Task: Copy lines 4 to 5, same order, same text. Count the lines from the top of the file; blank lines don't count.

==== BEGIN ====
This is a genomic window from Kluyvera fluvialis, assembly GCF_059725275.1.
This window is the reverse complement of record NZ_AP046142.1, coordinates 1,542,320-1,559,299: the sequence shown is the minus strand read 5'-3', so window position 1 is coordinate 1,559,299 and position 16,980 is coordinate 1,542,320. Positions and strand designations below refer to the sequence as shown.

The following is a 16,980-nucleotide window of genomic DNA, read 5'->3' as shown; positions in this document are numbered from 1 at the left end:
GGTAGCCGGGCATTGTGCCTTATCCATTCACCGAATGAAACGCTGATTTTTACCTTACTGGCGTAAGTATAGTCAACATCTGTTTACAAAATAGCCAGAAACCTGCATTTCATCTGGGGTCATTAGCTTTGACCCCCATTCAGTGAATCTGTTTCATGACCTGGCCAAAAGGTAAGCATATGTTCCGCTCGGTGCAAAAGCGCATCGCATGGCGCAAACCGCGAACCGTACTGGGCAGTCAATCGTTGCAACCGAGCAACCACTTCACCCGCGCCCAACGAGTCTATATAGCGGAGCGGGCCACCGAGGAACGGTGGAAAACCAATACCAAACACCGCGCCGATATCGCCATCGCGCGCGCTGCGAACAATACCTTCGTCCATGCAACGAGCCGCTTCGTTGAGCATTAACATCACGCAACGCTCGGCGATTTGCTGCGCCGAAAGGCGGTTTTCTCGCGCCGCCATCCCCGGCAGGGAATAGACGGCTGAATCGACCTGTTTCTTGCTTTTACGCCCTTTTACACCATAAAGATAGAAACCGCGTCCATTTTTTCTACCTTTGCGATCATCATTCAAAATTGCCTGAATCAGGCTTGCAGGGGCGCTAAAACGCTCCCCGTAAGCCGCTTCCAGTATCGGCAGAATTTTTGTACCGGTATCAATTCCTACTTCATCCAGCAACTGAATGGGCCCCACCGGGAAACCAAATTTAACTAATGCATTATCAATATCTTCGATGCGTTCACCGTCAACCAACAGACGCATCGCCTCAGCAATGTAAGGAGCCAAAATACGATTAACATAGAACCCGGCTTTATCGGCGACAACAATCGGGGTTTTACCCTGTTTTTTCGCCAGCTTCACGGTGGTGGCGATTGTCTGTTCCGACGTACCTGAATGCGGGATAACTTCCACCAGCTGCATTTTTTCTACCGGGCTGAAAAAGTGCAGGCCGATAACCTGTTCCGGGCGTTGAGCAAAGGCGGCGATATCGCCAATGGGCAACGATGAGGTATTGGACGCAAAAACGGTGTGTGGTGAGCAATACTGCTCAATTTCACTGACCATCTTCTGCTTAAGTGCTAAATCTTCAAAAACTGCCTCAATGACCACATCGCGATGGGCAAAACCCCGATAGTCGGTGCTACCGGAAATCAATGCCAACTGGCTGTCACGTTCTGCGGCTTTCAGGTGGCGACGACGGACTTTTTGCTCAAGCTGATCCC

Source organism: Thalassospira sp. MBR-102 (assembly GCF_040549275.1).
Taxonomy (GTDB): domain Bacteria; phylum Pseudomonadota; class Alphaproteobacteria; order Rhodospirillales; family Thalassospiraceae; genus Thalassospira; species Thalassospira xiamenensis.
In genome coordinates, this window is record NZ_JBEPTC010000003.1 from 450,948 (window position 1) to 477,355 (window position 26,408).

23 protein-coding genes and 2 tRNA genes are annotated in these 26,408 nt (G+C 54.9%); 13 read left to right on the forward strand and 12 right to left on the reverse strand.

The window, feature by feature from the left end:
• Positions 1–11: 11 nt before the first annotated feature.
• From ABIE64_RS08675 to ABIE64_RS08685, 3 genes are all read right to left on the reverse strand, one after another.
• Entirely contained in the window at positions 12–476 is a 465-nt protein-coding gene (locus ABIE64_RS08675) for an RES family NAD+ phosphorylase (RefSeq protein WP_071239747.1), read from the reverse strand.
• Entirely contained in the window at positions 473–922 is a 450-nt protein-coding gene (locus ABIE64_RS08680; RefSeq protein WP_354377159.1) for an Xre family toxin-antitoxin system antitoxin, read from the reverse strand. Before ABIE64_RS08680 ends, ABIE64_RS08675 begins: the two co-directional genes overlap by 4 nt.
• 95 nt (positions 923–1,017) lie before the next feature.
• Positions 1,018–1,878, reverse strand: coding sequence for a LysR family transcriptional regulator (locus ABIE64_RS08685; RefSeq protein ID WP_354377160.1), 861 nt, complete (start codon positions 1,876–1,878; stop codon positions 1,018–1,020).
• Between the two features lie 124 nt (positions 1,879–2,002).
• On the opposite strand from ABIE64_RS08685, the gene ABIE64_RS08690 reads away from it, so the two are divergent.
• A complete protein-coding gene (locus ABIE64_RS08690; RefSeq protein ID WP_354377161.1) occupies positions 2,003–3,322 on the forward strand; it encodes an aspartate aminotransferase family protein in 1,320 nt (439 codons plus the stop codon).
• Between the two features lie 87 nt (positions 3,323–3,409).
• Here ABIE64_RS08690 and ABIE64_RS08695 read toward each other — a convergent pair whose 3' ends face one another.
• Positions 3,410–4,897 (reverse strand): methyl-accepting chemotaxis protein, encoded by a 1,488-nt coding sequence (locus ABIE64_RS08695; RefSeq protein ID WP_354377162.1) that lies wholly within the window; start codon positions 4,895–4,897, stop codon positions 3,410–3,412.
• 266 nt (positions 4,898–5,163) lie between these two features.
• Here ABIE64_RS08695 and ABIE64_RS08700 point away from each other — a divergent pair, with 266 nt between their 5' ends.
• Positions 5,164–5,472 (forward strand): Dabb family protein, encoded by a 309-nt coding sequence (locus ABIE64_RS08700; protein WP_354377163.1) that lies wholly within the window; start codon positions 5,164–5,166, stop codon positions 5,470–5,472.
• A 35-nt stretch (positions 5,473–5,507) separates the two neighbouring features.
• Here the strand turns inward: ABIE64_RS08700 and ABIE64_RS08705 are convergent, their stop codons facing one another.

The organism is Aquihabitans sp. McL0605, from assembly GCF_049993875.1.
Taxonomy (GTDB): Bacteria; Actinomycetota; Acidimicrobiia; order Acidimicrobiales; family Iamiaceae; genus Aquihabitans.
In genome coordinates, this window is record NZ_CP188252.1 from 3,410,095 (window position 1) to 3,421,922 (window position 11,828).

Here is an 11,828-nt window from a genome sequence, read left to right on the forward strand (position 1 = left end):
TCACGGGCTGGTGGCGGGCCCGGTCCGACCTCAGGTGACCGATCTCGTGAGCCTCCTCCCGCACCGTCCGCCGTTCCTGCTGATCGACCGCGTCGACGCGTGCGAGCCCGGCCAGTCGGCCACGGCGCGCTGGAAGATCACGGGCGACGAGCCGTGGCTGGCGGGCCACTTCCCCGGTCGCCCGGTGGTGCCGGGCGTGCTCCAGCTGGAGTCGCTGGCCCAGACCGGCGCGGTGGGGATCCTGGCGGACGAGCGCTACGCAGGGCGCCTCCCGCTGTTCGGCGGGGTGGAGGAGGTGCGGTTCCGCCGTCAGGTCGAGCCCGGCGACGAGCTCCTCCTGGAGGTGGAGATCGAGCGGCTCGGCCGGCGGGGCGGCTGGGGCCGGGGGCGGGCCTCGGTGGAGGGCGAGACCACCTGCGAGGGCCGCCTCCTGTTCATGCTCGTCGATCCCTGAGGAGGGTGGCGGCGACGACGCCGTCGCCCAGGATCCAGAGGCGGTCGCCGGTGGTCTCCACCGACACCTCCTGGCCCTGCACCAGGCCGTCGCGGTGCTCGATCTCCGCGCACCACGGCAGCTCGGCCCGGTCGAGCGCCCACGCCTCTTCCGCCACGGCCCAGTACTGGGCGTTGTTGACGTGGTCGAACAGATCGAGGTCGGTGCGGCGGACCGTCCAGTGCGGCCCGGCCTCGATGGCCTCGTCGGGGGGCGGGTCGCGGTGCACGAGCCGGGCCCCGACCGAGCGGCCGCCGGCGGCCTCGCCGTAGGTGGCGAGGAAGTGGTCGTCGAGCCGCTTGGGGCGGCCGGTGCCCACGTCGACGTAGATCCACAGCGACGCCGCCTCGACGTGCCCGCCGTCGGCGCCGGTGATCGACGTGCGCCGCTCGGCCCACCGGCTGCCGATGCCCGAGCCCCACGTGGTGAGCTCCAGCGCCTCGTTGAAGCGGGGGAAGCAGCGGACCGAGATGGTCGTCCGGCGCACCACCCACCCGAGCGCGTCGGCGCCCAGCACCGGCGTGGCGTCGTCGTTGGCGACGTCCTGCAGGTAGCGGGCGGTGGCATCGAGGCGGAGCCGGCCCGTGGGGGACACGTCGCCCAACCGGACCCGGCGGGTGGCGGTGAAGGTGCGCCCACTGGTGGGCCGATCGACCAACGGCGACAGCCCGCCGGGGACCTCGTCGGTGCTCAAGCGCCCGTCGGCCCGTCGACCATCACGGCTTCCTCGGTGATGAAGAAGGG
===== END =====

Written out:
GGTAGCCGGGCATTGTGCCTTATCCATTCACCGAATGAAACGCTGATTTTTACCTTACTGGCGTAAGTATAGTCAACATCTGTTTACAAAATAGCCAGAAACCTGCATTTCATCTGGGGTCATTAGCTTTGACCCCCATTCAGTGAATCTGTTTCATGACCTGGCCAAAAGGTAAGCATATGTTCCGCTCGGTGCAAAAGCGCATCGCATGGCGCAAACCGCGAACCGTACTGGGCAGTCAATCGTTGCAACCGAGCAACCACTTCACCCGCGCCCAACGAGTCTATATAGCGGAGCGGGCCACCGAGGAACGGTGGAAAACCAATACCAAACACCGCGCCGATATCGCCATCGCGCGCGCTGCGAACAATACCTTCGTCCATGCAACGAGCCGCTTCGTTGAGCATTAACATCACGCAACGCTCGGCGATTTGCTGCGCCGAAAGGCGGTTTTCTCGCGCCGCCATCCCCGGCAGGGAATAGACGGCTGAATCGACCTGTTTCTTGCTTTTACGCCCTTTTACACCATAAAGATAGAAACCGCGTCCATTTTTTCTACCTTTGCGATCATCATTCAAAATTGCCTGAATCAGGCTTGCAGGGGCGCTAAAACGCTCCCCGTAAGCCGCTTCCAGTATCGGCAGAATTTTTGTACCGGTATCAATTCCTACTTCATCCAGCAACTGAATGGGCCCCACCGGGAAACCAAATTTAACTAATGCATTATCAATATCTTCGATGCGTTCACCGTCAACCAACAGACGCATCGCCTCAGCAATGTAAGGAGCCAAAATACGATTAACATAGAACCCGGCTTTATCGGCGACAACAATCGGGGTTTTACCCTGTTTTTTCGCCAGCTTCACGGTGGTGGCGATTGTCTGTTCCGACGTACCTGAATGCGGGATAACTTCCACCAGCTGCATTTTTTCTACCGGGCTGAAAAAGTGCAGGCCGATAACCTGTTCCGGGCGTTGAGCAAAGGCGGCGATATCGCCAATGGGCAACGATGAGGTATTGGACGCAAAAACGGTGTGTGGTGAGCAATACTGCTCAATTTCACTGACCATCTTCTGCTTAAGTGCTAAATCTTCAAAAACTGCCTCAATGACCACATCGCGATGGGCAAAACCCCGATAGTCGGTGCTACCGGAAATCAATGCCAACTGGCTGTCACGTTCTGCGGCTTTCAGGTGGCGACGACGGACTTTTTGCTCAAGCTGATCCC

Source organism: Thalassospira sp. MBR-102 (assembly GCF_040549275.1).